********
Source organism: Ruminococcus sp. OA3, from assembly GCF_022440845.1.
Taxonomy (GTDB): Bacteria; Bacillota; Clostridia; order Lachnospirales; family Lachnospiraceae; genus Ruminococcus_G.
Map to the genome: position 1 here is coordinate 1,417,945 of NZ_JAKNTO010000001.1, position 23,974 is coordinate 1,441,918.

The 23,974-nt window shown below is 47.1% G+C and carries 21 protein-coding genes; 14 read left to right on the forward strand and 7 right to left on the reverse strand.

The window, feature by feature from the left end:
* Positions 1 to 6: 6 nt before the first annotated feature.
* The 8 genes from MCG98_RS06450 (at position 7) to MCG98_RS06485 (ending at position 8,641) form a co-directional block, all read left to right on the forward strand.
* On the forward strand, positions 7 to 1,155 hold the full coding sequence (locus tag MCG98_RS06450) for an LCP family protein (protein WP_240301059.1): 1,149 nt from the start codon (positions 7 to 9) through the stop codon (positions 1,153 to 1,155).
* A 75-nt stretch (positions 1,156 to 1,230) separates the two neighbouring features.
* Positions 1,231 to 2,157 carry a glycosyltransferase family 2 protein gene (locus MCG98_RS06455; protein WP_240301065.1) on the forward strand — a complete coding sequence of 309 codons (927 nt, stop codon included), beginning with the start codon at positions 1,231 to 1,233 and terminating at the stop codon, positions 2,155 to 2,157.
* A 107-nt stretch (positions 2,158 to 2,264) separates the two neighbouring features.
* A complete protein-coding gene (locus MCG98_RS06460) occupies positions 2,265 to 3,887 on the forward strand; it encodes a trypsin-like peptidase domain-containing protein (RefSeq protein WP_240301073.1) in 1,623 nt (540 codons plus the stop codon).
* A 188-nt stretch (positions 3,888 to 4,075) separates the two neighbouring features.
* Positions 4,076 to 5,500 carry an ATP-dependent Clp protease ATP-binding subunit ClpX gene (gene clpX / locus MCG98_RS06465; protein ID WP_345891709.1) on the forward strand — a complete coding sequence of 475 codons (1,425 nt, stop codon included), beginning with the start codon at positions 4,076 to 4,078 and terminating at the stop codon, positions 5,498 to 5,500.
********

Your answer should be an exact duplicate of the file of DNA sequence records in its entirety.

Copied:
Source organism: Ruminococcus sp. OA3, from assembly GCF_022440845.1.
Taxonomy (GTDB): Bacteria; Bacillota; Clostridia; order Lachnospirales; family Lachnospiraceae; genus Ruminococcus_G.
Map to the genome: position 1 here is coordinate 1,417,945 of NZ_JAKNTO010000001.1, position 23,974 is coordinate 1,441,918.

The 23,974-nt window shown below is 47.1% G+C and carries 21 protein-coding genes; 14 read left to right on the forward strand and 7 right to left on the reverse strand.

The window, feature by feature from the left end:
* Positions 1 to 6: 6 nt before the first annotated feature.
* The 8 genes from MCG98_RS06450 (at position 7) to MCG98_RS06485 (ending at position 8,641) form a co-directional block, all read left to right on the forward strand.
* On the forward strand, positions 7 to 1,155 hold the full coding sequence (locus tag MCG98_RS06450) for an LCP family protein (protein WP_240301059.1): 1,149 nt from the start codon (positions 7 to 9) through the stop codon (positions 1,153 to 1,155).
* A 75-nt stretch (positions 1,156 to 1,230) separates the two neighbouring features.
* Positions 1,231 to 2,157 carry a glycosyltransferase family 2 protein gene (locus MCG98_RS06455; protein WP_240301065.1) on the forward strand — a complete coding sequence of 309 codons (927 nt, stop codon included), beginning with the start codon at positions 1,231 to 1,233 and terminating at the stop codon, positions 2,155 to 2,157.
* A 107-nt stretch (positions 2,158 to 2,264) separates the two neighbouring features.
* A complete protein-coding gene (locus MCG98_RS06460) occupies positions 2,265 to 3,887 on the forward strand; it encodes a trypsin-like peptidase domain-containing protein (RefSeq protein WP_240301073.1) in 1,623 nt (540 codons plus the stop codon).
* A 188-nt stretch (positions 3,888 to 4,075) separates the two neighbouring features.
* Positions 4,076 to 5,500 carry an ATP-dependent Clp protease ATP-binding subunit ClpX gene (gene clpX / locus MCG98_RS06465; protein ID WP_345891709.1) on the forward strand — a complete coding sequence of 475 codons (1,425 nt, stop codon included), beginning with the start codon at positions 4,076 to 4,078 and terminating at the stop codon, positions 5,498 to 5,500.